Roberta Mameli, Luca Pianca
Alpha Classics ALPHA291. 68’16
Songs by Monteverdi, Caccini, Strozzi, d’India, Merula. Pianca
The opening Lamento di Arianna, the only surviving part of Monteverdi’s opera L’Arianna. sets the scene for a beautifully performed programme of music from the earliest days of opera. Roberta Mameli’s evocative and rich vocal timbre is an ideal vehicle to display the extraordinary range of emotions depicted in this sensuous music. Her coherence of tone over a very wide range aligns with effective control of her natural vibrato, notably on long-held notes where she uses gentle vibrato as an ornament. She is very well supported by the impressively restrained theorbo playing of Luca Pianca.
York Early Music Festival
Innovation: the Shock of the New!
My principal reason for going to York was to review the biennial York Early Music International Young Artists Competition which took place over the last three days of the annual York Early Music Festival. The Festival lasted from 5 to 13 July and was given under the banner of Innovation: the Shock of the New! taking inspiration from the 500th anniversary of Leonardo da Vinci. Alongside talks and community events were a range of concerts, mostly from York-connected and UK ensembles, but with welcome continental visitors including Concerto de Margherita, one of the EEEmerging groups, fortepianist Andreas Staier, the Italian/Jewish Ensemble Lucidarium, and the distinguished Belgian consort Vox Luminis. I was able to attend the last four of the Festival concerts, together with the three days of the Competition.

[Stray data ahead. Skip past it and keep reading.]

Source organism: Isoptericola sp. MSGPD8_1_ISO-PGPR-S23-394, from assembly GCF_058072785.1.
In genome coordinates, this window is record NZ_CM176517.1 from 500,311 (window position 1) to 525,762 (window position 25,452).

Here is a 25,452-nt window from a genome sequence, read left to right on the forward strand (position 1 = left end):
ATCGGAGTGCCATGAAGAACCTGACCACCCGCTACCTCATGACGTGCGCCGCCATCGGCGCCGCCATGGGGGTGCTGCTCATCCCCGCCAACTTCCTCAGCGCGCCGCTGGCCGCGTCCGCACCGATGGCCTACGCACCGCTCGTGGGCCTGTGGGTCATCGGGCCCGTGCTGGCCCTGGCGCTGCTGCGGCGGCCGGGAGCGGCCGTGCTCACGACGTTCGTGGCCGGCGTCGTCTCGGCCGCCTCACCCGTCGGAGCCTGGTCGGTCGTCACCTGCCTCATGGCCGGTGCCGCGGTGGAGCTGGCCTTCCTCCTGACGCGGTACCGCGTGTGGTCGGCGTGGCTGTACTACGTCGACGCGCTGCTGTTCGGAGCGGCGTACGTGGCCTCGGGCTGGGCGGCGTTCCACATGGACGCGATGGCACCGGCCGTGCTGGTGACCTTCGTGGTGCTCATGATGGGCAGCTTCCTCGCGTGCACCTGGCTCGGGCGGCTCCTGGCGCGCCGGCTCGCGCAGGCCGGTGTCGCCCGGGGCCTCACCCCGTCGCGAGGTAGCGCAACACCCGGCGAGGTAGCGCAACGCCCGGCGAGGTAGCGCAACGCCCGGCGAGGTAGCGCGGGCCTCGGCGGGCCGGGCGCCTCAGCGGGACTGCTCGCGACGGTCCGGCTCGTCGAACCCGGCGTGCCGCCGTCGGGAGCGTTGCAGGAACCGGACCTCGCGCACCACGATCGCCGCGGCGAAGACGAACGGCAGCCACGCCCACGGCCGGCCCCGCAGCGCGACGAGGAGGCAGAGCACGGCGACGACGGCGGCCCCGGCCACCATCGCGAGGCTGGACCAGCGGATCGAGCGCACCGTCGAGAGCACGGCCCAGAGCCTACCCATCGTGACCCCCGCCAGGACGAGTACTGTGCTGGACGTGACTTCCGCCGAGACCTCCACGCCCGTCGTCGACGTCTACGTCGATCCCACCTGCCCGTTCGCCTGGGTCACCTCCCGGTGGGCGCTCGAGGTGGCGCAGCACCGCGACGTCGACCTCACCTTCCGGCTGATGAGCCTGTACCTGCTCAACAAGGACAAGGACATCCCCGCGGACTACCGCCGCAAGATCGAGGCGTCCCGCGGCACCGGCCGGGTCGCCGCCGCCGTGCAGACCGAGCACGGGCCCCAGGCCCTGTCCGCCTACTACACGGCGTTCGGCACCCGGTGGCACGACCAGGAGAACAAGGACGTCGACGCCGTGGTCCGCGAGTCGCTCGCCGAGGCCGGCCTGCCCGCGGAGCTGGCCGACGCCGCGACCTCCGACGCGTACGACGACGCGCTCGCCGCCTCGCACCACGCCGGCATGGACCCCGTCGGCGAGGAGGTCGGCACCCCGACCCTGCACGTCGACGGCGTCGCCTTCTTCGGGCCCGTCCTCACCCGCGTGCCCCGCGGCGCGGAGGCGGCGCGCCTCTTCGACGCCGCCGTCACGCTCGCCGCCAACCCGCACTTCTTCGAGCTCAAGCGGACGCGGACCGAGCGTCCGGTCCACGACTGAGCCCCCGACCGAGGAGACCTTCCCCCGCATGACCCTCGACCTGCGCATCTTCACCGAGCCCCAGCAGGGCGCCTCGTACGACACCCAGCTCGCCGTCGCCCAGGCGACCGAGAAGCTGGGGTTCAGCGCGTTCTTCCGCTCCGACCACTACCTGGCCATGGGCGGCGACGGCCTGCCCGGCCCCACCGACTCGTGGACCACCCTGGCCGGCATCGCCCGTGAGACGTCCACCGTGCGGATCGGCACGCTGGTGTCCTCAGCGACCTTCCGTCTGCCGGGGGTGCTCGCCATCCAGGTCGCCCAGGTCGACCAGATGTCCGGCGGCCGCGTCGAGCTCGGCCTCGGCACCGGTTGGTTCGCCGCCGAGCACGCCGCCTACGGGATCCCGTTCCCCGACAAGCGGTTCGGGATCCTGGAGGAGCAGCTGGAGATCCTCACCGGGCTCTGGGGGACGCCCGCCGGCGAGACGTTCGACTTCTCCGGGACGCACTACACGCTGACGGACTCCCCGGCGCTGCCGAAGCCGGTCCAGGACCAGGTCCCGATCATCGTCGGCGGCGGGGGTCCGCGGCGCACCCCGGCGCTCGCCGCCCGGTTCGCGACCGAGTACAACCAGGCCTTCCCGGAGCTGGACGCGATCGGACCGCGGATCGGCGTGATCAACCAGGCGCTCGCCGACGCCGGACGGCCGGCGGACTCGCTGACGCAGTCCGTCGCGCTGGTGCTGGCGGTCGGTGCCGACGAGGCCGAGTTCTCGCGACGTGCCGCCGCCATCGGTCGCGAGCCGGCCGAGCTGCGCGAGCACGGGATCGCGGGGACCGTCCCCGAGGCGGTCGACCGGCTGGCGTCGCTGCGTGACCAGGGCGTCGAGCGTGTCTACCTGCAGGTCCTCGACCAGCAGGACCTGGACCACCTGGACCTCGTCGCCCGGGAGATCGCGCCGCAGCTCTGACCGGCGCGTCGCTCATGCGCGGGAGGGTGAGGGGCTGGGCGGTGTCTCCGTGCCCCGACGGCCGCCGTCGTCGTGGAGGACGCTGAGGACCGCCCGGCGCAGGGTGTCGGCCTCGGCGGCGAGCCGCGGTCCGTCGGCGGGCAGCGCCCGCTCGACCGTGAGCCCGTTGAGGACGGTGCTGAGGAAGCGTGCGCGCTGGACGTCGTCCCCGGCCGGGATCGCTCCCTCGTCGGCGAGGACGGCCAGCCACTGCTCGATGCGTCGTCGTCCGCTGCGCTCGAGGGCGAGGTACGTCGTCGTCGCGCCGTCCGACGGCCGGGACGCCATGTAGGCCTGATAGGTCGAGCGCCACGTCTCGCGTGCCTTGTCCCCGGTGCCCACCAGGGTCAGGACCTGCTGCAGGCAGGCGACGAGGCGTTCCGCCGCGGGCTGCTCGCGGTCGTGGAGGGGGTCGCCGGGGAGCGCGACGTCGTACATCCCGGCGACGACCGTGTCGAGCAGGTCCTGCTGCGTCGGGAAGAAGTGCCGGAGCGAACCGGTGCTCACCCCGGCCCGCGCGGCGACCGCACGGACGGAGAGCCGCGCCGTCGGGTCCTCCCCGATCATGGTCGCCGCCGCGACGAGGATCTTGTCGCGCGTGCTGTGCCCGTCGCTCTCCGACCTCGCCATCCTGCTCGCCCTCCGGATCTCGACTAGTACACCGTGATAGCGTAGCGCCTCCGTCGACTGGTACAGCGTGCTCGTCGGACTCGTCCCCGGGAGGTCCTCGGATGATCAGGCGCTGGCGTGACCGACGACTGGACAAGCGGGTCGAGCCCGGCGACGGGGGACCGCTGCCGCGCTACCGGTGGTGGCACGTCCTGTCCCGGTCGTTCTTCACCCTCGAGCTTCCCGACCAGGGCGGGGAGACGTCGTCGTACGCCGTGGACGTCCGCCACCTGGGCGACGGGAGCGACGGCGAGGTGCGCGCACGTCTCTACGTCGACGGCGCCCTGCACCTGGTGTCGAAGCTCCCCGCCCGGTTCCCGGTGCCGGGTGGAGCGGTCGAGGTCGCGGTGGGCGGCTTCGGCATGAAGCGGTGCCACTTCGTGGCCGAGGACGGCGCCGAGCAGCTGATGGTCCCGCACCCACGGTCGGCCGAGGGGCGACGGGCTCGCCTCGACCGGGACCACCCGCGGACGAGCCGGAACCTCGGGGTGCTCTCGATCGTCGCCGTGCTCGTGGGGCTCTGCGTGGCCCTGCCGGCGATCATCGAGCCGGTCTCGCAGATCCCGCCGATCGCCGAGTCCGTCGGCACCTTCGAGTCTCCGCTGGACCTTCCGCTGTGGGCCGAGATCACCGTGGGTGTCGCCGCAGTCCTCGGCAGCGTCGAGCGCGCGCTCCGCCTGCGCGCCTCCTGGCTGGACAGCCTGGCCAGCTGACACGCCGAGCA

Serikon, Erik Westberg
Footprint FRCD073. 79’30
Giovanni Gabrieli: Canzon X à 8, Canzon II á 4, Omnes gentes plaudite minibus; Andrea Gabrieli: Domine ne in furore; Claudio Merulo: Sanctus à 16; Alexander Campkin: Colour Blinds the Eye; Adrian Willaert: De profundis; Barbara Strozzi: Salve Regina; Dario Castello: Sonata Duodecima – Libro II; Giovanni Rovetta: Domine Deus noster; Jan Sandström: Acqua alta.
What a fascinating CD! With music ranging from the Renaissance, via the early Baroque to a composer born in 1984, the programme explores the musical colours of Venice and a none-too-subtle focus on its current environmental issues. Acqua Alta is a collaboration between the Renaissance ensemble Serikon, conductor Erik Westberg and the Artists for the Environment organization, and apparently also involves a meteorologist and climate specialist. With Venice flooding from rising sea levels with increasingly frequently and with higher water levels, it is an obvious city to focus on. Continue reading